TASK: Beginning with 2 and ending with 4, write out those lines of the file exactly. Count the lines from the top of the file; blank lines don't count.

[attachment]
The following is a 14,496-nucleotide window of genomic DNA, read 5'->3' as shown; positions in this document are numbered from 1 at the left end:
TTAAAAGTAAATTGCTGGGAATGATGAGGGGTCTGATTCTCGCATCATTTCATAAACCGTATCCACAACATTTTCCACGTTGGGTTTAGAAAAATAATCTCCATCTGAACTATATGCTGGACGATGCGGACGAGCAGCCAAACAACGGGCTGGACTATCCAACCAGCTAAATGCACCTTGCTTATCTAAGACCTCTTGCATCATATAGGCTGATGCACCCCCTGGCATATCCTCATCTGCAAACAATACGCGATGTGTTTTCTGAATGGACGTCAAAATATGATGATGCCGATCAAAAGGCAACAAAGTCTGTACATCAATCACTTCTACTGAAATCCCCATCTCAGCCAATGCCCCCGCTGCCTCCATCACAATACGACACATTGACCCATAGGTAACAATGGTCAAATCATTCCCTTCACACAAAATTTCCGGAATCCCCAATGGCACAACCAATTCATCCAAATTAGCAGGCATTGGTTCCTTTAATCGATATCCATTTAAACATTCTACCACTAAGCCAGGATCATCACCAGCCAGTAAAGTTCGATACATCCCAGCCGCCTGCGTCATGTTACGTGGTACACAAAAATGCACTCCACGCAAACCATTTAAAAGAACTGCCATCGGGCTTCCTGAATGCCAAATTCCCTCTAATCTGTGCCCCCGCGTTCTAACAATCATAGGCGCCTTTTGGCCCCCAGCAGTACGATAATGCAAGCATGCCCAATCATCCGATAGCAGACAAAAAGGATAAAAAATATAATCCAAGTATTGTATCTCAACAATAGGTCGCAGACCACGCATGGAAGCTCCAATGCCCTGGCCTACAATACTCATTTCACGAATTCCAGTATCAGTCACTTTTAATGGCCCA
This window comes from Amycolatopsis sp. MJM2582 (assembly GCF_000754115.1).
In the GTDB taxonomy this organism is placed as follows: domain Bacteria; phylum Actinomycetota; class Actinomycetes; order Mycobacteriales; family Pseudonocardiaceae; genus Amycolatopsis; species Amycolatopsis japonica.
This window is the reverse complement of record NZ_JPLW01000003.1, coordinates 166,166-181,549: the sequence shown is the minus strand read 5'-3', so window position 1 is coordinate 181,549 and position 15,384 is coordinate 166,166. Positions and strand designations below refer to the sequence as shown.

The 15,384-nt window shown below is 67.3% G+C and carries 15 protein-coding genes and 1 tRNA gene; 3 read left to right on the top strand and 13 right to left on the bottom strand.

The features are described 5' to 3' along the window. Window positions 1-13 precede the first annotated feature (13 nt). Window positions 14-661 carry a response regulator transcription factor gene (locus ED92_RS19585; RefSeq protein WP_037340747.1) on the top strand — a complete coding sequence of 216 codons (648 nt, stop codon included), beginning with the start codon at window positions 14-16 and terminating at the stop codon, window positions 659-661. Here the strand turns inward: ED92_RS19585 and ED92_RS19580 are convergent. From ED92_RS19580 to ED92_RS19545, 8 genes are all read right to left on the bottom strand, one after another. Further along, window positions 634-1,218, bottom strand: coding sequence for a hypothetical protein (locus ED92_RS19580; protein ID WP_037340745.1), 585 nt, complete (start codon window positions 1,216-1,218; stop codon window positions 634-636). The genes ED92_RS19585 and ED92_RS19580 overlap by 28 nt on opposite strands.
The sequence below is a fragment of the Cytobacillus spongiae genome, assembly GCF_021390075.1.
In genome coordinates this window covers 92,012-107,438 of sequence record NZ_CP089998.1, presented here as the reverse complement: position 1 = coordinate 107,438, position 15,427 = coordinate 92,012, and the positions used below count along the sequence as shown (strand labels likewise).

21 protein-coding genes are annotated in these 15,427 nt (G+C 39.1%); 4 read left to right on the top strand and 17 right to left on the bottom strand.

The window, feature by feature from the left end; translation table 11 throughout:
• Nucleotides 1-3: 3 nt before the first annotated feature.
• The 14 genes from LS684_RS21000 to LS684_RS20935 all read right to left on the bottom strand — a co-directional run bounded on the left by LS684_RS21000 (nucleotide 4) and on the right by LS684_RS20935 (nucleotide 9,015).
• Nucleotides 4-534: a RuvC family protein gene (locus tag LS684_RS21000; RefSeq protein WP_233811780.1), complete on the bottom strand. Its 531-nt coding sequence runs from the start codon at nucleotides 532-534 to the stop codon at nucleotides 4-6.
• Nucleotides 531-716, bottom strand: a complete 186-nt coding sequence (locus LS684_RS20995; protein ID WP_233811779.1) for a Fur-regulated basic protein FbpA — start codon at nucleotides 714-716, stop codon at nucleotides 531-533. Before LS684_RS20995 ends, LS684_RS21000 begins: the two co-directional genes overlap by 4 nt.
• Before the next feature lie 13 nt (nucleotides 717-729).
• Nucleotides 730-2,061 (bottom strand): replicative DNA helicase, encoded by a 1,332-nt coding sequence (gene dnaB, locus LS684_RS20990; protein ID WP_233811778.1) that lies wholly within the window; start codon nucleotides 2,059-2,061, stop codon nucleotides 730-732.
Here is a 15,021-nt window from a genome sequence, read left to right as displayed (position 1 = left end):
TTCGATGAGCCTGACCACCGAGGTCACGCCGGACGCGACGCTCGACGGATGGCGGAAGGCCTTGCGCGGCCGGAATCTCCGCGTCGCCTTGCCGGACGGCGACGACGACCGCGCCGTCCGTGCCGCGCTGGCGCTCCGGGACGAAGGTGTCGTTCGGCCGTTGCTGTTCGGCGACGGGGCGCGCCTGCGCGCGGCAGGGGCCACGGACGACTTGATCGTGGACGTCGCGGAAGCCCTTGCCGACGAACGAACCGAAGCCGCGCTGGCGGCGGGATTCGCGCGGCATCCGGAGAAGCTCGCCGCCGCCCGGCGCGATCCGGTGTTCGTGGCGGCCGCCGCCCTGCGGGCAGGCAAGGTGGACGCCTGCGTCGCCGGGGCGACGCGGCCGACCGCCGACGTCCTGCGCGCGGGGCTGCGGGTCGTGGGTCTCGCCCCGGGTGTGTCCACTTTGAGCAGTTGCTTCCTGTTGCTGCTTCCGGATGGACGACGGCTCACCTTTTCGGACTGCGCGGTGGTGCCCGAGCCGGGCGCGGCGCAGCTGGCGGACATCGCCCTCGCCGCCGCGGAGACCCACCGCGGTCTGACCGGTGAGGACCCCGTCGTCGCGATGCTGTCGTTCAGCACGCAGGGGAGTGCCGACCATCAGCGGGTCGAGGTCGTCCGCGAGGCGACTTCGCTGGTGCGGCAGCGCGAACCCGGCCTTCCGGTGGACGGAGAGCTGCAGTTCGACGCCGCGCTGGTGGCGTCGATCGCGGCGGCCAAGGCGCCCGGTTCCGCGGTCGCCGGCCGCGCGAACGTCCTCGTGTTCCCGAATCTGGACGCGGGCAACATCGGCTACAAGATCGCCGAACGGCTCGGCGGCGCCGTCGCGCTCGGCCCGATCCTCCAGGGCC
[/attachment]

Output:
TTAAAAGTAAATTGCTGGGAATGATGAGGGGTCTGATTCTCGCATCATTTCATAAACCGTATCCACAACATTTTCCACGTTGGGTTTAGAAAAATAATCTCCATCTGAACTATATGCTGGACGATGCGGACGAGCAGCCAAACAACGGGCTGGACTATCCAACCAGCTAAATGCACCTTGCTTATCTAAGACCTCTTGCATCATATAGGCTGATGCACCCCCTGGCATATCCTCATCTGCAAACAATACGCGATGTGTTTTCTGAATGGACGTCAAAATATGATGATGCCGATCAAAAGGCAACAAAGTCTGTACATCAATCACTTCTACTGAAATCCCCATCTCAGCCAATGCCCCCGCTGCCTCCATCACAATACGACACATTGACCCATAGGTAACAATGGTCAAATCATTCCCTTCACACAAAATTTCCGGAATCCCCAATGGCACAACCAATTCATCCAAATTAGCAGGCATTGGTTCCTTTAATCGATATCCATTTAAACATTCTACCACTAAGCCAGGATCATCACCAGCCAGTAAAGTTCGATACATCCCAGCCGCCTGCGTCATGTTACGTGGTACACAAAAATGCACTCCACGCAAACCATTTAAAAGAACTGCCATCGGGCTTCCTGAATGCCAAATTCCCTCTAATCTGTGCCCCCGCGTTCTAACAATCATAGGCGCCTTTTGGCCCCCAGCAGTACGATAATGCAAGCATGCCCAATCATCCGATAGCAGACAAAAAGGATAAAAAATATAATCCAAGTATTGTATCTCAACAATAGGTCGCAGACCACGCATGGAAGCTCCAATGCCCTGGCCTACAATACTCATTTCACGAATTCCAGTATCAGTCACTTTTAATGGCCCA
This window comes from Amycolatopsis sp. MJM2582 (assembly GCF_000754115.1).
In the GTDB taxonomy this organism is placed as follows: domain Bacteria; phylum Actinomycetota; class Actinomycetes; order Mycobacteriales; family Pseudonocardiaceae; genus Amycolatopsis; species Amycolatopsis japonica.